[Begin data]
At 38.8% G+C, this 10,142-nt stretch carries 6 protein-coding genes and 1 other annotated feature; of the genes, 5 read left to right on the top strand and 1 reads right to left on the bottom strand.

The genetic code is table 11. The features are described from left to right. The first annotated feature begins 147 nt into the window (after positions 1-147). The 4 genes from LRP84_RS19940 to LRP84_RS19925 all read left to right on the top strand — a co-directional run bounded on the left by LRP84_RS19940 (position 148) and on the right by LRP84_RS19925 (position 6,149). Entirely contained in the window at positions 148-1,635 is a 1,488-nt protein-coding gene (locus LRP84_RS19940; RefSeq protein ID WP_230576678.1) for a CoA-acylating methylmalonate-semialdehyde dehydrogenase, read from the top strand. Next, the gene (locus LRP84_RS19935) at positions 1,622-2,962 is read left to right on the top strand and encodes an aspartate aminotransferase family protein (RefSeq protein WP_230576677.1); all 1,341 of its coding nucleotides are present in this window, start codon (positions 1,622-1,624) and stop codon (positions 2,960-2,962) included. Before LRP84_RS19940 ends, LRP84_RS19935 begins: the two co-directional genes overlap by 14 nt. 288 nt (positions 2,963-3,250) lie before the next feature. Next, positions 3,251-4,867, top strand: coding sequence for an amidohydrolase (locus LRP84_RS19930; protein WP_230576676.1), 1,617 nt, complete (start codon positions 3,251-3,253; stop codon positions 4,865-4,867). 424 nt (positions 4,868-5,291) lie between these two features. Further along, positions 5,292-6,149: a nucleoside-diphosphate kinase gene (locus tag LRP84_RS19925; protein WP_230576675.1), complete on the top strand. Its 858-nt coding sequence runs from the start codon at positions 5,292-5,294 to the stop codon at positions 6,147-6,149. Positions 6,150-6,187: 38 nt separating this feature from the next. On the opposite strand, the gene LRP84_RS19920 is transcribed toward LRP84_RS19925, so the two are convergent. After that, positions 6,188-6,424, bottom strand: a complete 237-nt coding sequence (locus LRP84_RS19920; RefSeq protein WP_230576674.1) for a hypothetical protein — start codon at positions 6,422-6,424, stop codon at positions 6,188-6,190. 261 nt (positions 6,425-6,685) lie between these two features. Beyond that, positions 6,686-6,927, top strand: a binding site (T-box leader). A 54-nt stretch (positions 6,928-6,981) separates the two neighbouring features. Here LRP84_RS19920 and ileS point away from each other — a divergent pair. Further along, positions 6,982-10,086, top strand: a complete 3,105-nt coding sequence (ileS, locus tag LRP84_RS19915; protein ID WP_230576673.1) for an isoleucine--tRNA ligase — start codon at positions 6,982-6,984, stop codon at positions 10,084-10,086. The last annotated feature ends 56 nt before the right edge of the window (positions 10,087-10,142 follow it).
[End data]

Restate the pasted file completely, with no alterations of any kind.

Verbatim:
At 38.8% G+C, this 10,142-nt stretch carries 6 protein-coding genes and 1 other annotated feature; of the genes, 5 read left to right on the top strand and 1 reads right to left on the bottom strand.

The genetic code is table 11. The features are described from left to right. The first annotated feature begins 147 nt into the window (after positions 1-147). The 4 genes from LRP84_RS19940 to LRP84_RS19925 all read left to right on the top strand — a co-directional run bounded on the left by LRP84_RS19940 (position 148) and on the right by LRP84_RS19925 (position 6,149). Entirely contained in the window at positions 148-1,635 is a 1,488-nt protein-coding gene (locus LRP84_RS19940; RefSeq protein ID WP_230576678.1) for a CoA-acylating methylmalonate-semialdehyde dehydrogenase, read from the top strand. Next, the gene (locus LRP84_RS19935) at positions 1,622-2,962 is read left to right on the top strand and encodes an aspartate aminotransferase family protein (RefSeq protein WP_230576677.1); all 1,341 of its coding nucleotides are present in this window, start codon (positions 1,622-1,624) and stop codon (positions 2,960-2,962) included. Before LRP84_RS19940 ends, LRP84_RS19935 begins: the two co-directional genes overlap by 14 nt. 288 nt (positions 2,963-3,250) lie before the next feature. Next, positions 3,251-4,867, top strand: coding sequence for an amidohydrolase (locus LRP84_RS19930; protein WP_230576676.1), 1,617 nt, complete (start codon positions 3,251-3,253; stop codon positions 4,865-4,867). 424 nt (positions 4,868-5,291) lie between these two features. Further along, positions 5,292-6,149: a nucleoside-diphosphate kinase gene (locus tag LRP84_RS19925; protein WP_230576675.1), complete on the top strand. Its 858-nt coding sequence runs from the start codon at positions 5,292-5,294 to the stop codon at positions 6,147-6,149. Positions 6,150-6,187: 38 nt separating this feature from the next. On the opposite strand, the gene LRP84_RS19920 is transcribed toward LRP84_RS19925, so the two are convergent. After that, positions 6,188-6,424, bottom strand: a complete 237-nt coding sequence (locus LRP84_RS19920; RefSeq protein WP_230576674.1) for a hypothetical protein — start codon at positions 6,422-6,424, stop codon at positions 6,188-6,190. 261 nt (positions 6,425-6,685) lie between these two features. Beyond that, positions 6,686-6,927, top strand: a binding site (T-box leader). A 54-nt stretch (positions 6,928-6,981) separates the two neighbouring features. Here LRP84_RS19920 and ileS point away from each other — a divergent pair. Further along, positions 6,982-10,086, top strand: a complete 3,105-nt coding sequence (ileS, locus tag LRP84_RS19915; protein ID WP_230576673.1) for an isoleucine--tRNA ligase — start codon at positions 6,982-6,984, stop codon at positions 10,084-10,086. The last annotated feature ends 56 nt before the right edge of the window (positions 10,087-10,142 follow it).